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Hoffmann, R. A wiki for the life sciences where authorship matters. Nature Genetics (2008)
 
 
 

Sugar binding in lactose permease: anomeric state of a disaccharide influences binding structure.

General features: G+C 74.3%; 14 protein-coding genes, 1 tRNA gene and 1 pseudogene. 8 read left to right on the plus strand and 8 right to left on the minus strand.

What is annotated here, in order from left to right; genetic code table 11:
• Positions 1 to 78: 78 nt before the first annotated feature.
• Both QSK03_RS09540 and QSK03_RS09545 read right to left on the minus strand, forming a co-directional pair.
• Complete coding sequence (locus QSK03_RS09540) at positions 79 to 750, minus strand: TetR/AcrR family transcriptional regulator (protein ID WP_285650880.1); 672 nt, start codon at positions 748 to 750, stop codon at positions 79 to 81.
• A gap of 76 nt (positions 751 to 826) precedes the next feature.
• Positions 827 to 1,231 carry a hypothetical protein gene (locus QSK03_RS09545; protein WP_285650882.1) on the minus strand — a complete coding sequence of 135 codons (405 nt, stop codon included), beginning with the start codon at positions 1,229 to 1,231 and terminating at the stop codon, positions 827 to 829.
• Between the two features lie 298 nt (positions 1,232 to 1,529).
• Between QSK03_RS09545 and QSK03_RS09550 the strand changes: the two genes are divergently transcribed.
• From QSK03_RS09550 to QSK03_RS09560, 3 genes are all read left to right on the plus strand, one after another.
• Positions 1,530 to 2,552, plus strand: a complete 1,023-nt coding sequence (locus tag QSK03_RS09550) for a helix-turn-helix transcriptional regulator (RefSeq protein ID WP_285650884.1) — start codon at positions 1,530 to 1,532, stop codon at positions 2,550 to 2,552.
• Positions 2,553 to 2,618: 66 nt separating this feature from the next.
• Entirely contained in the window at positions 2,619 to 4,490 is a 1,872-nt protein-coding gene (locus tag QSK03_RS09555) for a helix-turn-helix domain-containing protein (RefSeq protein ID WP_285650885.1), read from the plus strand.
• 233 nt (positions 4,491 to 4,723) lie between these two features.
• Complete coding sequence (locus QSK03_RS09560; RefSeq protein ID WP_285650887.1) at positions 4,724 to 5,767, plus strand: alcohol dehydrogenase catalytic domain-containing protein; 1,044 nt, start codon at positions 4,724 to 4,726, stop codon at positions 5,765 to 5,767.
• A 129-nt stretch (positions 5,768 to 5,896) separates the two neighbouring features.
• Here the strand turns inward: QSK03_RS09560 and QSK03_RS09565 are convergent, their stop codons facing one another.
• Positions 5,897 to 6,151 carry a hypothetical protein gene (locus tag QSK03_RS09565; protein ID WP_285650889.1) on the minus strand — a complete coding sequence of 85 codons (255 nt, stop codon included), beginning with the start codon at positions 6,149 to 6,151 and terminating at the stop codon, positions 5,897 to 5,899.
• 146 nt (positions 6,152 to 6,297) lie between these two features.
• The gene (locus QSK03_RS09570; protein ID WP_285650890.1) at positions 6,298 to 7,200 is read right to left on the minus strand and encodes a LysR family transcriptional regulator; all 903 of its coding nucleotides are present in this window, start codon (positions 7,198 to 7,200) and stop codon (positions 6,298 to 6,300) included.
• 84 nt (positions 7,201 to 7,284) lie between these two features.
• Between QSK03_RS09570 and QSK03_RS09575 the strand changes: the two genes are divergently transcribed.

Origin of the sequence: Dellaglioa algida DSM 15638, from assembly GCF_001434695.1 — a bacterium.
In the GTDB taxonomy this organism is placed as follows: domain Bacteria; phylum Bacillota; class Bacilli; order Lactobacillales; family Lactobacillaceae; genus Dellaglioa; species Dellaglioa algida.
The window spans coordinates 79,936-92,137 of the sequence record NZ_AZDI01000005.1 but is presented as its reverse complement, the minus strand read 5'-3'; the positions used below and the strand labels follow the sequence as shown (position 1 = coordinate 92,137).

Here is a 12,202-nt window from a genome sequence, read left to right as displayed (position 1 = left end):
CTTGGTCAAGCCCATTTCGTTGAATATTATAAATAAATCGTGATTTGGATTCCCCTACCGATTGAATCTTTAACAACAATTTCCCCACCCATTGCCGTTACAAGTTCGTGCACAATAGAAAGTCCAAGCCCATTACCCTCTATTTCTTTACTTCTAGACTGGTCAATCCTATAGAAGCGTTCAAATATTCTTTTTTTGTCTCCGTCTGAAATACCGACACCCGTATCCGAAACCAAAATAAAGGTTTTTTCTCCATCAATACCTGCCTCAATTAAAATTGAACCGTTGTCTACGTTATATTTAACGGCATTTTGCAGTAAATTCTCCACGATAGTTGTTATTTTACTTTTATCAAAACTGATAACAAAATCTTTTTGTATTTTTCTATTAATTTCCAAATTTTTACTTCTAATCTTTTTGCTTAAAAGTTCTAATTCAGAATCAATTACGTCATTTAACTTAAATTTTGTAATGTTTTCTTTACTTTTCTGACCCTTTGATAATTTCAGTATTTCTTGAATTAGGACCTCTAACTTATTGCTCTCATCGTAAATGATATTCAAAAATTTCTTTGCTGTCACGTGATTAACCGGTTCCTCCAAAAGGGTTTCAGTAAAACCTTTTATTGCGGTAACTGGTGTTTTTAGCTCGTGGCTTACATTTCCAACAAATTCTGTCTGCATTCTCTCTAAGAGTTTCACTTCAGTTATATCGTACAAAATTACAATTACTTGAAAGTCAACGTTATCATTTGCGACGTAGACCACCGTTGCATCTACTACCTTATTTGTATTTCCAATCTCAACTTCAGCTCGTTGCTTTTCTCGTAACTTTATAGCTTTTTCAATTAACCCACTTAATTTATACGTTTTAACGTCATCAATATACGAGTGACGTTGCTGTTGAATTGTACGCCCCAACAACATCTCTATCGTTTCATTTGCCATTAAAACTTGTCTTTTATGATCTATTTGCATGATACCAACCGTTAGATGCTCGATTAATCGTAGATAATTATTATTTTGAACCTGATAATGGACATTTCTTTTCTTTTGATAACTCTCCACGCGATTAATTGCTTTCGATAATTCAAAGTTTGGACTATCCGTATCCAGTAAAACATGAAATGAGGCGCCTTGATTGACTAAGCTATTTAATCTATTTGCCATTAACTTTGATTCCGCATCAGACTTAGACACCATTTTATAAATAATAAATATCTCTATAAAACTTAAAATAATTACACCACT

Lactose permease in Escherichia coli (LacY) transports both anomeric states of disaccharides but has greater affinity for alpha-sugars. Molecular dynamics (MD) simulations are used to probe the protein-sugar interactions, binding structures, and global protein motions in response to sugar binding by investigating LacY (the experimental mutant and wild-type) embedded in a fully hydrated lipid bilayer. A total of 12 MD simulations of 20-25 ns each with beta(alpha)-d-galactopyranosyl-(1,1)-beta-d-galactopyranoside (betabeta-(Galp)(2)) and alphabeta-(Galp)(2) result in binding conformational families that depend on the anomeric state of the sugar. Both sugars strongly interact with Glu126 and alphabeta-(Galp)(2) has a greater affinity to this residue. Binding conformations are also seen that involve protein residues not observed in the crystal structure, as well as those involved in the proton translocation (Phe118, Asn119, Asn240, His322, Glu325, and Tyr350). Common to nearly all protein-sugar structures, water acts as a hydrogen bond bridge between the disaccharide and protein. The average binding energy is more attractive for alphabeta-(Galp)(2) than betabeta-(Galp)(2), i.e. -10.7(+/-0.7) and -3.1(+/-1.0) kcal/ mol, respectively. Of the 12 helices in LacY, helix-IV is the least stable with betabeta-(Galp)(2) binding resulting in larger distortion than alphabeta-(Galp)(2).[1]

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